Sunday, November 9, 2008

Interesting Picks

I don't have many links today, but it's the Fed's fault- I just spent too much time on trying to understand both the quantity and price of the Fed's balance sheet, as the first two entries attest. But hopefully, you'll be getting some quality over quantity this time around...

I had been thinking I was confused by the Fed's balance sheet because of my lack of understanding. Thanks to Rebecca Wilder, I now know it's not me, it's the Fed. I guess the CBT is not the only central bank criticized for lack of transparency, at least the Turkish Central Bank hasn't been sued yet.

Great exchange between Econbrowser and News'n'Economics: James Hamilton explains the difference between the target and effective Federal funds rate with the participation of non interest receiving institutions in the overnight interbank market and to the new 0.75% FDIC insurance fee. Rebecca Wilder counters that the latter could not be the reason because of the details of the opt-out provision, to which James Hamilton agrees. But then, he wonders why the arbitrage opportunity of borrowing at 0.25% from a GSE and putting it at 1% (excess reserves) at the Fed would not push the effective funds rate higher. I am just another perplexes soul at this point, but Deutche's explanation of low Treasury yields, which FT Alphaville reports, might be part of the answer. But then this all boils down to saying that Fed's quantitative easing is well under way and/or that Fed is losing control of the monetary steering wheel. Or am I missing something? Anyway, Zulbin Jelveh summarizes the Hamilton and Wilder posts as well as providing some more insight with a couple of interesting charts.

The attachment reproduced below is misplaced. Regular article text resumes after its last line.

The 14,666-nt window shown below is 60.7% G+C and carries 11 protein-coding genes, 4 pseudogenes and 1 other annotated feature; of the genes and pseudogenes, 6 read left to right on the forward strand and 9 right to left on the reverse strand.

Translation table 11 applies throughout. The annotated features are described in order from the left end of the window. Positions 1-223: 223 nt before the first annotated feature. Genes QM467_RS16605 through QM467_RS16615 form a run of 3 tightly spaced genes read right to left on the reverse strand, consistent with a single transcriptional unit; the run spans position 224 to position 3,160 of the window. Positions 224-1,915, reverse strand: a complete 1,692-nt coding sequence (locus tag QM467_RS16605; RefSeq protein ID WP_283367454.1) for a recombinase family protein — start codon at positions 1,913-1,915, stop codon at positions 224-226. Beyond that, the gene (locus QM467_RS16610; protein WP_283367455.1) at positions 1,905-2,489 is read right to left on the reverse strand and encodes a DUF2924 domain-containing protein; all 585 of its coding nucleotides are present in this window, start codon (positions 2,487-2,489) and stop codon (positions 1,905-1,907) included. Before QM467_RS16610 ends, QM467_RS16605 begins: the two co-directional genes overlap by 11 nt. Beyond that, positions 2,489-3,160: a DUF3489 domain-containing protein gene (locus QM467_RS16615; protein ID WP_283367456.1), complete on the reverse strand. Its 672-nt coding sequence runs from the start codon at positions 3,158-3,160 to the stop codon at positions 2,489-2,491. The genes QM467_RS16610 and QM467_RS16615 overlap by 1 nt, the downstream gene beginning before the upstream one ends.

MarketSci summarizes his blogs from last week on the relation between the Ted spread and the stock market.

Yet another recession indicator: The lipstick index (in fact, this isn't as crazy as it sounds; think of it as a micro version of the frugalizing we see in same store sales data). has made it a a tradition: After their advice to the G7/8,On the eve of the G20 meeting, they have published a new book on what the G20 leaders should do the save the economy and fix the financial system. Eichengreen and Baldwin introduce the collection of essays.

The end of Wall Street, from the author of Liar's Poker.


Anonymous said...

Probably you dont know anything about transparency of Turkish Central Bank. They have been disclosing detailed info by daily basis..
What are you looking for to know detailed?
Probably you are talking without knowlage?


Emre Deliveli said...

I didn't say "I am criticizing the CBT"; I merely mentioned that they have been criticized in the past for lack of transparency, which they have been by respected academics and Economics columnists alike. If you're interested, let me know and I can send you various examples.

But since you mentioned, I have also criticized the CBT on a particular issue, the use of their core indices- please see my post from Noveber 5th titled "Nine Measures of Inflation". There, I specify exactly I am looking for. I wish we lived in a world where "disclosing detailed info by daily basis" would be all it'd take for transparency...But it ain't, at least not for me...